6. #6
    Sr. Apprentice cielodome's Avatar
    Join Date
    Feb 2014
    Location
    Ventura County, California
    Posts
    35

    Default

    Quote Originally Posted by Jeepman View Post
    I live in one of the worst areas for rust belts. I can suggest this. In the late fall before your first dose of winter hand wax your car. Not just the outer parts of the panels but the door jambs, bottom inner lips of the doors, fender edges and if there is painted metal on the inner fender I would wax there. It is time consuming but it does help a ton.


    I would also look at possibly getting the under chassis lined. In my area they use rhino lining or dura liner for rust proofing the under carriage. This is a cost of $450 or more but does help.

    Car washes are your friend and under body flushes too. Even if it will get a little dirty that day I still get them done to reduce the build up. I even wear rain gear and go to the do it your self washes and make sure to wash the inner fenders, under the floor boards and and pockets of the frame about once a month.

    Do not get a wash below 20F. I also make sure to drive my vehicles with the blower on high with warm air for at least 20 minute ride to make sure my locks and doors don't freeze.

    Good luck.
    Quote Originally Posted by TimTom64b View Post
    On top of what's been mentioned... spraying/rust proofing you vehicle with a rust preventative like fluid film goes a long way.
    Quote Originally Posted by bigbuck493 View Post
    one of the biggest things is that your truck does come with a rubberized undercoat on all the frame rails. I live in Buffalo, probably the most heavily salted city in the entire US and I own a 2010 silverado that i believe was leased before I bought it because nothing had really been done to protect the undercarriage. all in all it doesnt really look that bad after 4 years of heavy salt conditions. the only place the coating is coming off on the frame is the very bottom of the rails. I am putting my truck on ramps and jacking it up on the ramps so I can install my lift, both the front and rear ranch hand bumpers I bought and while everything is off I am repainting it all with rustoleum products (undercoat, rust reformer,etc...) I will sand down the surface rust that is bad in any spots and layer the paint on thick and wherever it isnt that bad I will just blend the thick coats in with a coat or two in these spots. with maintenance every year or two doing this and spending under 30 bucks its a weekend project but it does work and its cheap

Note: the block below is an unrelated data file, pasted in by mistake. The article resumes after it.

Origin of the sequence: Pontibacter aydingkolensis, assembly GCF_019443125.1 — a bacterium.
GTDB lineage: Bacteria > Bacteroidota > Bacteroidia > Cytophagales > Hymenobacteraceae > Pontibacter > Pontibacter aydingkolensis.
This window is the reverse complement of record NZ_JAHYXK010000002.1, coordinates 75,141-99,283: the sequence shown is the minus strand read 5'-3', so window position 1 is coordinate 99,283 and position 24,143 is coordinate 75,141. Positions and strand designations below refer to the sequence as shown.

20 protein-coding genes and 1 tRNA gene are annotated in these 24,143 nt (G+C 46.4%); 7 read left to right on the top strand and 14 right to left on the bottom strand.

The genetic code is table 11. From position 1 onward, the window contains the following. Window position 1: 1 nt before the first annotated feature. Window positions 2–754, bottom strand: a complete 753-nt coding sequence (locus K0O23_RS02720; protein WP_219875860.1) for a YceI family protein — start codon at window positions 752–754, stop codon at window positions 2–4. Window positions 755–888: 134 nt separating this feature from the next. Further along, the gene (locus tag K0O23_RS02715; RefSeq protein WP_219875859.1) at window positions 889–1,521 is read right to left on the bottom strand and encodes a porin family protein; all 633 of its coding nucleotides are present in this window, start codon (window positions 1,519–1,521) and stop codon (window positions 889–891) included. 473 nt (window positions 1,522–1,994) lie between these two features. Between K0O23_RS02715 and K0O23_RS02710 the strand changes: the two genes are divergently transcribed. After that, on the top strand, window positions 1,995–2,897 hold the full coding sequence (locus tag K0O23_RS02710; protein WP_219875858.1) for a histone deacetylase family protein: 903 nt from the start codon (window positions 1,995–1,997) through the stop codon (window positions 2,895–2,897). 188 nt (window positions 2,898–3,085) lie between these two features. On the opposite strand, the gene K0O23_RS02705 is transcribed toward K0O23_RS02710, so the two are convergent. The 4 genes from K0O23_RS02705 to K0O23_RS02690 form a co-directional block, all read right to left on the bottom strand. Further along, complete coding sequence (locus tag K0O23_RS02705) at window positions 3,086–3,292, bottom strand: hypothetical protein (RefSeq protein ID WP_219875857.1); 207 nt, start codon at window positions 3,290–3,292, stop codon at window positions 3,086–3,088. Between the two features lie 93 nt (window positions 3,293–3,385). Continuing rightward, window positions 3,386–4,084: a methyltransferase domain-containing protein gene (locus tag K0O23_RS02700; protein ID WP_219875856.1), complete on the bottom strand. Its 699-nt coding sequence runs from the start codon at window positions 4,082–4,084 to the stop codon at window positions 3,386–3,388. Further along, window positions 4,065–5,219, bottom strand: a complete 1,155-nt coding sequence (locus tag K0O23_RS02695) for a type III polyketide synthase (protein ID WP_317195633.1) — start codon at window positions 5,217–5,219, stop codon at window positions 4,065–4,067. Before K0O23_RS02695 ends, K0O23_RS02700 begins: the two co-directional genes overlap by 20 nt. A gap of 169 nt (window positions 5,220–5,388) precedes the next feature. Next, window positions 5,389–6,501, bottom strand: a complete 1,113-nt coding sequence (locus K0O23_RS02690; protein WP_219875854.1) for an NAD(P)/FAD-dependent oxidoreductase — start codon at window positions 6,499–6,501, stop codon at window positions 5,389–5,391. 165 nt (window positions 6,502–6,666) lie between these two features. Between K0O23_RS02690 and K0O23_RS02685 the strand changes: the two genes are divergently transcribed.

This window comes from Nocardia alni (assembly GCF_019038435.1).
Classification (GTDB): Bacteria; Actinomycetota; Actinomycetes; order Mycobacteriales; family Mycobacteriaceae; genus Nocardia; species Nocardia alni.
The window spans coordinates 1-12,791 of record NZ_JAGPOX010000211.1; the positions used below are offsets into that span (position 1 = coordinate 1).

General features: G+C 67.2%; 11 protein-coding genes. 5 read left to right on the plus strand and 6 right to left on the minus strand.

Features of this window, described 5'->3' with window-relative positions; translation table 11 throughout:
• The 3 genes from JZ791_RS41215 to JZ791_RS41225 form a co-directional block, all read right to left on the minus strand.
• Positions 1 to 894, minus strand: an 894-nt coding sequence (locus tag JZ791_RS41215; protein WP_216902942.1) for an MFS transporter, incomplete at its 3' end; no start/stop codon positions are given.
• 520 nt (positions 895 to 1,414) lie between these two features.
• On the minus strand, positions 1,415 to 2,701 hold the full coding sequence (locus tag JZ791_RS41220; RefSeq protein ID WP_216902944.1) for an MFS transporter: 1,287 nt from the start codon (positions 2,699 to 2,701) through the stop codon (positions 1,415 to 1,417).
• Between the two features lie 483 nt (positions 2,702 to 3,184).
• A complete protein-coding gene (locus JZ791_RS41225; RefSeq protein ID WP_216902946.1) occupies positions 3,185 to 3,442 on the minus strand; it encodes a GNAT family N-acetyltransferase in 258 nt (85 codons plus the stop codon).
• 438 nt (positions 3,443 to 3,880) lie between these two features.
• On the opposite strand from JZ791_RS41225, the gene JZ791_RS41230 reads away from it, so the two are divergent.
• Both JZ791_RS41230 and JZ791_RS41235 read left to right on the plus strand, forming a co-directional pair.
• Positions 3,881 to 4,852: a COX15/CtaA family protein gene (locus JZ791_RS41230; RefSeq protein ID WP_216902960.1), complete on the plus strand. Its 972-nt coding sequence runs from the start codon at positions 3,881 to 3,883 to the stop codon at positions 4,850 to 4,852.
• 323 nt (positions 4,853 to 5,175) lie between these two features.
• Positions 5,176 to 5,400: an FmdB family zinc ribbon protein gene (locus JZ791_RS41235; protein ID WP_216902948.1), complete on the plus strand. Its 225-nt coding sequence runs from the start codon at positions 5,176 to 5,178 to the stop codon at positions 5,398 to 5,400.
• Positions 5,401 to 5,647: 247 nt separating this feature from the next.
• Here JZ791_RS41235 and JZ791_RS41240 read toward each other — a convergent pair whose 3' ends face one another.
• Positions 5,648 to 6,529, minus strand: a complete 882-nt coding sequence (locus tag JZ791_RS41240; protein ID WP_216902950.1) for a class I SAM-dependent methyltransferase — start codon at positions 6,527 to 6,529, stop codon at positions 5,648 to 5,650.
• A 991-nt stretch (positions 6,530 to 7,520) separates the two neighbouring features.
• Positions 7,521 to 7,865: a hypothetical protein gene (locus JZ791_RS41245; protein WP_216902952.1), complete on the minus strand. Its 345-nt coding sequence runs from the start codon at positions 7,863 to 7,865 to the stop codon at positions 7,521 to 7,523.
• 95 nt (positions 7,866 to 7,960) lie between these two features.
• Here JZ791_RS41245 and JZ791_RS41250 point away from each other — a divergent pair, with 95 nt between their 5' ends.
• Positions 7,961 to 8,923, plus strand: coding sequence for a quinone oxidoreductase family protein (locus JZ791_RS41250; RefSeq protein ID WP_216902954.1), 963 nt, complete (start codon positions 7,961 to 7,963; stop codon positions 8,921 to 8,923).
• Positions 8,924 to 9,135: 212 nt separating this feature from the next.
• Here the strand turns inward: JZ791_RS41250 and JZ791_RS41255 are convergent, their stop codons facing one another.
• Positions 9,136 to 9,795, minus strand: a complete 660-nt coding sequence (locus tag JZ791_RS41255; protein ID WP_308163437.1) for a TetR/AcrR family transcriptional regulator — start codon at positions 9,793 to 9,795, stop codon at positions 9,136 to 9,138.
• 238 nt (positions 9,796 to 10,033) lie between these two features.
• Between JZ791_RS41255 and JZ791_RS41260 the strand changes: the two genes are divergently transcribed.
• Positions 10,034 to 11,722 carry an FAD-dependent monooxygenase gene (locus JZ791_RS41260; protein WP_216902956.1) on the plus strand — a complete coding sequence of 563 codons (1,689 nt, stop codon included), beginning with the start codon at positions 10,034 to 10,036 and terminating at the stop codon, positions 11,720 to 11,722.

It appears that there are several types of under coating available and I would think they are all pretty much the same, maybe even regarding price. is one of these undercoatings superior to the others?